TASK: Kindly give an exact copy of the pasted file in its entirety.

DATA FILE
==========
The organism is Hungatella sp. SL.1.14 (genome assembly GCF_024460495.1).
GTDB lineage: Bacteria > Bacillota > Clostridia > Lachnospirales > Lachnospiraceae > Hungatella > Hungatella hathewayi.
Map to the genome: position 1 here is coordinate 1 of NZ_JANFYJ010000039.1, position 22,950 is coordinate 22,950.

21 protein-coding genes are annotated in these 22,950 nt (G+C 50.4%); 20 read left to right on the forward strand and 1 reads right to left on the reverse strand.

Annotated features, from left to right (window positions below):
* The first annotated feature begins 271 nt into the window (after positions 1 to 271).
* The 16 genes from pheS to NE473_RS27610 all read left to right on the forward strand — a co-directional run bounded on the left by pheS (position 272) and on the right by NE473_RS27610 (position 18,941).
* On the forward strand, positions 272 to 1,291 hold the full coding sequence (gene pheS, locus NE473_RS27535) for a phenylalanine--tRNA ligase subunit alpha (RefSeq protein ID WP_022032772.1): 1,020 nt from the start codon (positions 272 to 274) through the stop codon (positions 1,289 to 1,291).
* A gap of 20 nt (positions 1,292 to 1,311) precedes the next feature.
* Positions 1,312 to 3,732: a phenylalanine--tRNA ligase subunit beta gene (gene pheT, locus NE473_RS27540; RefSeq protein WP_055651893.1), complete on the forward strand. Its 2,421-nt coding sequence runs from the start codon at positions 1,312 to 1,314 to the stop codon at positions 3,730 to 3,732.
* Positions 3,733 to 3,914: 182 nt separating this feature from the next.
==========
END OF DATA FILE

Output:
The organism is Hungatella sp. SL.1.14 (genome assembly GCF_024460495.1).
GTDB lineage: Bacteria > Bacillota > Clostridia > Lachnospirales > Lachnospiraceae > Hungatella > Hungatella hathewayi.
Map to the genome: position 1 here is coordinate 1 of NZ_JANFYJ010000039.1, position 22,950 is coordinate 22,950.

21 protein-coding genes are annotated in these 22,950 nt (G+C 50.4%); 20 read left to right on the forward strand and 1 reads right to left on the reverse strand.

Annotated features, from left to right (window positions below):
* The first annotated feature begins 271 nt into the window (after positions 1 to 271).
* The 16 genes from pheS to NE473_RS27610 all read left to right on the forward strand — a co-directional run bounded on the left by pheS (position 272) and on the right by NE473_RS27610 (position 18,941).
* On the forward strand, positions 272 to 1,291 hold the full coding sequence (gene pheS, locus NE473_RS27535) for a phenylalanine--tRNA ligase subunit alpha (RefSeq protein ID WP_022032772.1): 1,020 nt from the start codon (positions 272 to 274) through the stop codon (positions 1,289 to 1,291).
* A gap of 20 nt (positions 1,292 to 1,311) precedes the next feature.
* Positions 1,312 to 3,732: a phenylalanine--tRNA ligase subunit beta gene (gene pheT, locus NE473_RS27540; RefSeq protein WP_055651893.1), complete on the forward strand. Its 2,421-nt coding sequence runs from the start codon at positions 1,312 to 1,314 to the stop codon at positions 3,730 to 3,732.
* Positions 3,733 to 3,914: 182 nt separating this feature from the next.